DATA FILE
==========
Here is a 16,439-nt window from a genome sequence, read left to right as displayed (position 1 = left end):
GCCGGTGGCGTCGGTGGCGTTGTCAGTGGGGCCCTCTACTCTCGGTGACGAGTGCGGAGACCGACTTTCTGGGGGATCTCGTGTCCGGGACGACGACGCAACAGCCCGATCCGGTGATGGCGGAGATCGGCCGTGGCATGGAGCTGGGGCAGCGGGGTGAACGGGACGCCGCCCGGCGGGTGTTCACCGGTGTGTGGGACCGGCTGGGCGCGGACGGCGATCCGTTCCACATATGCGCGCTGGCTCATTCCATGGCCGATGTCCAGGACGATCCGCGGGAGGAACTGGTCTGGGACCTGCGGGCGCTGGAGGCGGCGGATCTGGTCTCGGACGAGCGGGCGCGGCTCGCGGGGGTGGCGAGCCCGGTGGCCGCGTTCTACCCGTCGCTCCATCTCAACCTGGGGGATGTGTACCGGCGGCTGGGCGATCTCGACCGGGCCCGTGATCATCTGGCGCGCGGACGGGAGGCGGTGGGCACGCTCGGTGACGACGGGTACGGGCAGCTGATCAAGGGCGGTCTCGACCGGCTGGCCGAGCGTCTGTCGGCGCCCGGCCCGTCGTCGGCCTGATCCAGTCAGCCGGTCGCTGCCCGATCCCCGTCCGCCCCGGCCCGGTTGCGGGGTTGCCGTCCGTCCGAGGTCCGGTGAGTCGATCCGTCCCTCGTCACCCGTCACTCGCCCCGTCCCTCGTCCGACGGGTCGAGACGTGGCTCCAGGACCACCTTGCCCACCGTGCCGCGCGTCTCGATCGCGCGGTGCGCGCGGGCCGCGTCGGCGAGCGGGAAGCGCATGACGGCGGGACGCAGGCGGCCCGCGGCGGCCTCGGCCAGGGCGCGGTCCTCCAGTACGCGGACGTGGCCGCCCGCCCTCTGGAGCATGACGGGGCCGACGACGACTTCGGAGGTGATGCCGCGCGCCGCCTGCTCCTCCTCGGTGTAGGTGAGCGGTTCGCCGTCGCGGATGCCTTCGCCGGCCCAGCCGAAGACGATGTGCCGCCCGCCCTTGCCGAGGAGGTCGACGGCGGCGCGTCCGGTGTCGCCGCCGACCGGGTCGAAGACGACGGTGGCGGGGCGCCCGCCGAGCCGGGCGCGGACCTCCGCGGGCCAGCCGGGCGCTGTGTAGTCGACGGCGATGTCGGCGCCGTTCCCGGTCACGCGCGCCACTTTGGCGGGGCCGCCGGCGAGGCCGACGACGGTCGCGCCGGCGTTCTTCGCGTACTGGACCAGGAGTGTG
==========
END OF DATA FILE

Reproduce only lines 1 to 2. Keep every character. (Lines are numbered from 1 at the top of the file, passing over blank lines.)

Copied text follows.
Here is a 16,439-nt window from a genome sequence, read left to right as displayed (position 1 = left end):
GCCGGTGGCGTCGGTGGCGTTGTCAGTGGGGCCCTCTACTCTCGGTGACGAGTGCGGAGACCGACTTTCTGGGGGATCTCGTGTCCGGGACGACGACGCAACAGCCCGATCCGGTGATGGCGGAGATCGGCCGTGGCATGGAGCTGGGGCAGCGGGGTGAACGGGACGCCGCCCGGCGGGTGTTCACCGGTGTGTGGGACCGGCTGGGCGCGGACGGCGATCCGTTCCACATATGCGCGCTGGCTCATTCCATGGCCGATGTCCAGGACGATCCGCGGGAGGAACTGGTCTGGGACCTGCGGGCGCTGGAGGCGGCGGATCTGGTCTCGGACGAGCGGGCGCGGCTCGCGGGGGTGGCGAGCCCGGTGGCCGCGTTCTACCCGTCGCTCCATCTCAACCTGGGGGATGTGTACCGGCGGCTGGGCGATCTCGACCGGGCCCGTGATCATCTGGCGCGCGGACGGGAGGCGGTGGGCACGCTCGGTGACGACGGGTACGGGCAGCTGATCAAGGGCGGTCTCGACCGGCTGGCCGAGCGTCTGTCGGCGCCCGGCCCGTCGTCGGCCTGATCCAGTCAGCCGGTCGCTGCCCGATCCCCGTCCGCCCCGGCCCGGTTGCGGGGTTGCCGTCCGTCCGAGGTCCGGTGAGTCGATCCGTCCCTCGTCACCCGTCACTCGCCCCGTCCCTCGTCCGACGGGTCGAGACGTGGCTCCAGGACCACCTTGCCCACCGTGCCGCGCGTCTCGATCGCGCGGTGCGCGCGGGCCGCGTCGGCGAGCGGGAAGCGCATGACGGCGGGACGCAGGCGGCCCGCGGCGGCCTCGGCCAGGGCGCGGTCCTCCAGTACGCGGACGTGGCCGCCCGCCCTCTGGAGCATGACGGGGCCGACGACGACTTCGGAGGTGATGCCGCGCGCCGCCTGCTCCTCCTCGGTGTAGGTGAGCGGTTCGCCGTCGCGGATGCCTTCGCCGGCCCAGCCGAAGACGATGTGCCGCCCGCCCTTGCCGAGGAGGTCGACGGCGGCGCGTCCGGTGTCGCCGCCGACCGGGTCGAAGACGACGGTGGCGGGGCGCCCGCCGAGCCGGGCGCGGACCTCCGCGGGCCAGCCGGGCGCTGTGTAGTCGACGGCGATGTCGGCGCCGTTCCCGGTCACGCGCGCCACTTTGGCGGGGCCGCCGGCGAGGCCGACGACGGTCGCGCCGGCGTTCTTCGCGTACTGGACCAGGAGTGTG